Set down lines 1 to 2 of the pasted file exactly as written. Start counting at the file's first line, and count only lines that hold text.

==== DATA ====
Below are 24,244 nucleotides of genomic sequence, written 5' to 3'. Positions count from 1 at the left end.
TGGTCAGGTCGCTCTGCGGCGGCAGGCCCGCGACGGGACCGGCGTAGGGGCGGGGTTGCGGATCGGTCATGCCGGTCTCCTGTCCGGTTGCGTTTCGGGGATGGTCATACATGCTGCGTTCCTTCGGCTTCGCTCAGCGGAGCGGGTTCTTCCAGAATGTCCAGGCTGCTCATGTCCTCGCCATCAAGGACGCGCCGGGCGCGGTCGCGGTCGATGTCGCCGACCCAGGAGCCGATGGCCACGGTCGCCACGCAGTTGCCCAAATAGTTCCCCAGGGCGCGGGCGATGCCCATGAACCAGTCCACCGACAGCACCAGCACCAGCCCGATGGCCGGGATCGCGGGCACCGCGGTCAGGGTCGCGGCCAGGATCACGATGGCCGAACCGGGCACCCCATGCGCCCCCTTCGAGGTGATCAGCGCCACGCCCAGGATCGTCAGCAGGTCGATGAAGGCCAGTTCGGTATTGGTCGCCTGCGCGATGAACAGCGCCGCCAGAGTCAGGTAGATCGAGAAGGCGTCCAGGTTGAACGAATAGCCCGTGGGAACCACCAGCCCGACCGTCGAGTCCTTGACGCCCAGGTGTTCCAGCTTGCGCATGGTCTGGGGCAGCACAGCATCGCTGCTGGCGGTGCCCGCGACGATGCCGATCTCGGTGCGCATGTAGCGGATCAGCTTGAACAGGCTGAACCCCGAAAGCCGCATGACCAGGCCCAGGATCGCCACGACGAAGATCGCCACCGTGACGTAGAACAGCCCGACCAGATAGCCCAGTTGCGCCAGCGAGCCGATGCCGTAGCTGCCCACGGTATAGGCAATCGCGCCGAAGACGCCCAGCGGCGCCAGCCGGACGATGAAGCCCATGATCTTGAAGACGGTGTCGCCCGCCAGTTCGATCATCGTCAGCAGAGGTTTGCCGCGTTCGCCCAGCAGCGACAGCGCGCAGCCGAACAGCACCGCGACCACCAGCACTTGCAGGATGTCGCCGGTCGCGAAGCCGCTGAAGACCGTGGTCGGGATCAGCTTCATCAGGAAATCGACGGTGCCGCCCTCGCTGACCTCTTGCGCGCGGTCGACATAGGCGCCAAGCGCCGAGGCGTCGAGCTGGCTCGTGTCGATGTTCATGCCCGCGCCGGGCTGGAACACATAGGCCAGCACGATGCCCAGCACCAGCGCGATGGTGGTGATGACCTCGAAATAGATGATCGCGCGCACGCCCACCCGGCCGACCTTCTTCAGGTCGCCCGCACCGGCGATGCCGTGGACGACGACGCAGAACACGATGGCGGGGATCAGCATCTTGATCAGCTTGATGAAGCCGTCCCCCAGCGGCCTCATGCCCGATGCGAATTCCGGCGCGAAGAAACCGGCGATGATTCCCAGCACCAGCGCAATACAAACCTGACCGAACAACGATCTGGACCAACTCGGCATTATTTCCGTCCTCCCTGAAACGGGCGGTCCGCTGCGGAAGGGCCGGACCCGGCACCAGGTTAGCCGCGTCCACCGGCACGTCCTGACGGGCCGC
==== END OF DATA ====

Below are 24,244 nucleotides of genomic sequence, written 5' to 3'. Positions count from 1 at the left end.
TGGTCAGGTCGCTCTGCGGCGGCAGGCCCGCGACGGGACCGGCGTAGGGGCGGGGTTGCGGATCGGTCATGCCGGTCTCCTGTCCGGTTGCGTTTCGGGGATGGTCATACATGCTGCGTTCCTTCGGCTTCGCTCAGCGGAGCGGGTTCTTCCAGAATGTCCAGGCTGCTCATGTCCTCGCCATCAAGGACGCGCCGGGCGCGGTCGCGGTCGATGTCGCCGACCCAGGAGCCGATGGCCACGGTCGCCACGCAGTTGCCCAAATAGTTCCCCAGGGCGCGGGCGATGCCCATGAACCAGTCCACCGACAGCACCAGCACCAGCCCGATGGCCGGGATCGCGGGCACCGCGGTCAGGGTCGCGGCCAGGATCACGATGGCCGAACCGGGCACCCCATGCGCCCCCTTCGAGGTGATCAGCGCCACGCCCAGGATCGTCAGCAGGTCGATGAAGGCCAGTTCGGTATTGGTCGCCTGCGCGATGAACAGCGCCGCCAGAGTCAGGTAGATCGAGAAGGCGTCCAGGTTGAACGAATAGCCCGTGGGAACCACCAGCCCGACCGTCGAGTCCTTGACGCCCAGGTGTTCCAGCTTGCGCATGGTCTGGGGCAGCACAGCATCGCTGCTGGCGGTGCCCGCGACGATGCCGATCTCGGTGCGCATGTAGCGGATCAGCTTGAACAGGCTGAACCCCGAAAGCCGCATGACCAGGCCCAGGATCGCCACGACGAAGATCGCCACCGTGACGTAGAACAGCCCGACCAGATAGCCCAGTTGCGCCAGCGAGCCGATGCCGTAGCTGCCCACGGTATAGGCAATCGCGCCGAAGACGCCCAGCGGCGCCAGCCGGACGATGAAGCCCATGATCTTGAAGACGGTGTCGCCCGCCAGTTCGATCATCGTCAGCAGAGGTTTGCCGCGTTCGCCCAGCAGCGACAGCGCGCAGCCGAACAGCACCGCGACCACCAGCACTTGCAGGATGTCGCCGGTCGCGAAGCCGCTGAAGACCGTGGTCGGGATCAGCTTCATCAGGAAATCGACGGTGCCGCCCTCGCTGACCTCTTGCGCGCGGTCGACATAGGCGCCAAGCGCCGAGGCGTCGAGCTGGCTCGTGTCGATGTTCATGCCCGCGCCGGGCTGGAACACATAGGCCAGCACGATGCCCAGCACCAGCGCGATGGTGGTGATGACCTCGAAATAGATGATCGCGCGCACGCCCACCCGGCCGACCTTCTTCAGGTCGCCCGCACCGGCGATGCCGTGGACGACGACGCAGAACACGATGGCGGGGATCAGCATCTTGATCAGCTTGATGAAGCCGTCCCCCAGCGGCCTCATGCCCGATGCGAATTCCGGCGCGAAGAAACCGGCGATGATTCCCAGCACCAGCGCAATACAAACCTGACCGAACAACGATCTGGACCAACTCGGCATTATTTCCGTCCTCCCTGAAACGGGCGGTCCGCTGCGGAAGGGCCGGACCCGGCACCAGGTTAGCCGCGTCCACCGGCACGTCCTGACGGGCCGC